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When Child Custody and Homeschooling Collide – What Co-Parents Should Consider


In the wake of the coronavirus pandemic, all New York and New Jersey public and private schools will remain closed for the rest of the 2019-2020 academic year. Both Governor Cuomo and Governor Murphy have announced these institutions will continue online and remote instruction through the rest of the school year.

This leaves many parents who share custody of their children wondering how this affects their child custody agreements. As most parenting plans are designed around the school year, its designated holidays and vacations, what happens when the school year is interrupted or cancelled? Few families have contingency plans in place for these types of crises, and parents certainly didn’t expect to be called upon to be full-time teachers during this time.

What does this mean for your child? What does this mean for you as a parent?

The truth is that everyone is unsure. This is a time of uncertainty. This pandemic is uncharted waters for everyone. However, one thing remains the same – the best interests of your child should always be your number one priority. If a child custody matter goes to court, the Judge will look at the “best interest of the child.”

To help co-parents adjust to sharing custody during these extraordinary circumstances, Susan Myres, President of American Academy of Matrimonial Lawyers (AAML), and Dr. Matt Sullivan, President of Association of Family and Conciliation Courts (AFCC), released some guidelines for families, including:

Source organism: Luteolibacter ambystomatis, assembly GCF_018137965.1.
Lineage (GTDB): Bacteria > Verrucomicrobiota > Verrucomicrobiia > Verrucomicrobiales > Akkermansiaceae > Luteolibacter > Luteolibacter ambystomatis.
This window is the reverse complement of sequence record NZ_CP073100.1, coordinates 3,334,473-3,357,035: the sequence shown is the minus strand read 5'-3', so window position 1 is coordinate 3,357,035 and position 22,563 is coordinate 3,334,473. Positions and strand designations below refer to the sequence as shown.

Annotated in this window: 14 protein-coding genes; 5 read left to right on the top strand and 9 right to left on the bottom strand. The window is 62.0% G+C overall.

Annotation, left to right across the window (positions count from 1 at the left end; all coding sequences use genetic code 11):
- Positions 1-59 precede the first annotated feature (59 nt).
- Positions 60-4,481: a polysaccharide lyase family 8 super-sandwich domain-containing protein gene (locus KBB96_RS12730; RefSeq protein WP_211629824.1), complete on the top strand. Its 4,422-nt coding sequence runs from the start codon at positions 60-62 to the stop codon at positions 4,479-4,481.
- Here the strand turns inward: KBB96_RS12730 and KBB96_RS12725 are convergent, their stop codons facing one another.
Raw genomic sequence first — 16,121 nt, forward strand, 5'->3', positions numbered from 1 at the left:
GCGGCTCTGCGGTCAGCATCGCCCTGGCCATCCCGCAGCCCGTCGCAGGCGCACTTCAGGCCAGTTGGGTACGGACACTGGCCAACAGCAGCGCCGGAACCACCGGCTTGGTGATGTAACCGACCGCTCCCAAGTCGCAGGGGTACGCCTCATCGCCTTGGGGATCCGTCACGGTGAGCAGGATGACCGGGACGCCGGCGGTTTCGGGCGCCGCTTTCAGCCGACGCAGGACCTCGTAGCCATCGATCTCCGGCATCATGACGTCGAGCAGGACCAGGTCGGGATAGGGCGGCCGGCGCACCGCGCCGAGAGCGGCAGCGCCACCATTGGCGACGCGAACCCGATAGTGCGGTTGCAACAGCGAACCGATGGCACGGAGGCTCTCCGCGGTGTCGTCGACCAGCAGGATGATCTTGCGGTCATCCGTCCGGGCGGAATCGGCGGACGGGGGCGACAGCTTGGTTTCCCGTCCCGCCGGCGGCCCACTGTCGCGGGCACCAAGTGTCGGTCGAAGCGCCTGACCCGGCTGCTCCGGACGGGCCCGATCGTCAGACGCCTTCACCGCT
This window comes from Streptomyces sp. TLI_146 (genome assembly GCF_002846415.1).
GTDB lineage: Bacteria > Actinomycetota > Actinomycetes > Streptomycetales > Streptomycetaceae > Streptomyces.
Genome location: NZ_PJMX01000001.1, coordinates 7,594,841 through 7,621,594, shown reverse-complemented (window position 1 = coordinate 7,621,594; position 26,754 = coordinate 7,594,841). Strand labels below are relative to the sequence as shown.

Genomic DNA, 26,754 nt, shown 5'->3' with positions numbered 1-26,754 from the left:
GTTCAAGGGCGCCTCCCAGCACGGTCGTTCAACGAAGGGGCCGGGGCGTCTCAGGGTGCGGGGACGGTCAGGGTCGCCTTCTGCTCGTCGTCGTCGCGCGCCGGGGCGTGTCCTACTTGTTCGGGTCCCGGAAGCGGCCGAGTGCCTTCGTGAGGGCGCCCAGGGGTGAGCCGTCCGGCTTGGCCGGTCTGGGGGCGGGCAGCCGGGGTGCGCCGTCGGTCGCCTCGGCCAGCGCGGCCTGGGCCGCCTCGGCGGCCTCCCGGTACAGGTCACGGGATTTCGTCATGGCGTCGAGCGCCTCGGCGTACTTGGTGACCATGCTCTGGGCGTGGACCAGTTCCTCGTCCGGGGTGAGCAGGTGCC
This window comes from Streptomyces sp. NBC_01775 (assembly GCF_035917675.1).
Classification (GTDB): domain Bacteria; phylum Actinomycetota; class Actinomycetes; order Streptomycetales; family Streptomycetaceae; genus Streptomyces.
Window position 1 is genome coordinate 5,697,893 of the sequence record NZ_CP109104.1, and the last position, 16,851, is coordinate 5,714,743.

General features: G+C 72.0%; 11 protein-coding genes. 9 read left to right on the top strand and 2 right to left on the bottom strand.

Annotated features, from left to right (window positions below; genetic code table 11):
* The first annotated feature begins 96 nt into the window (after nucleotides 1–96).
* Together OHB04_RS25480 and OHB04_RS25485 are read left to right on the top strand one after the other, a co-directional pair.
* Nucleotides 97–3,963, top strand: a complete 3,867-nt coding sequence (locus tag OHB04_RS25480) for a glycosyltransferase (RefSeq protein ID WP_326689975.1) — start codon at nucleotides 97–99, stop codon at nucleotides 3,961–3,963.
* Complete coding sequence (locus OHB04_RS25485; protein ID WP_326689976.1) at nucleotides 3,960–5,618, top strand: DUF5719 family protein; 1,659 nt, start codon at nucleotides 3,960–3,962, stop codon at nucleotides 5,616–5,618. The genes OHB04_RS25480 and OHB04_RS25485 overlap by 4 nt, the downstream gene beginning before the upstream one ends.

• Be healthy. Comply with all CDC and local and state guidelines and model good behavior for your children.
  • Be mindful. Be honest about the seriousness of the pandemic, but maintain a calm attitude and convey to your children your belief that everything will return to normal in time.
  • Be compliant with court orders and custody agreements. In some jurisdictions there are even standing orders mandating that, if schools are closed, custody agreements should remain in force as though school were still in session.
  • Be creative. Some parents will have to work extra hours to help deal with the crisis and other parents may be out of work or working reduced hours for a time. Plans will inevitably have to change.

Generally, parents should follow the same custody agreement as if the child were still in school, as before the COVID-19 schedule interruption. However, we understand that this is not an ideal time, and some parents simply have more resources to help their child with homeschooling. This may be because one parent is an essential worker and is not home during the day, the parent’s schedule does not allow time for lessons, or one of the parents is otherwise affected by the pandemic.

Ideally, and with some flexibility and creativity, co-parents can settle matters of shared visitation and custody amicably without going to court and requesting a modification of custody order. At the moment, New York courts are largely only hearing emergency motions, so it is important to consult with experienced attorneys if you and your co-parent are involved in any dispute around shared custody during this time.

The matrimonial and family law attorneys at Berkman Bottger Newman & Schein, LLP continue to serve our clients in New York City, Westchester, and Bergen County, New Jersey. Please do not hesitate to contact us regarding your rights as a parent during these uncertain times. Schedule your consultation today by calling (212) 466-6015 or reaching out to us through our contact form.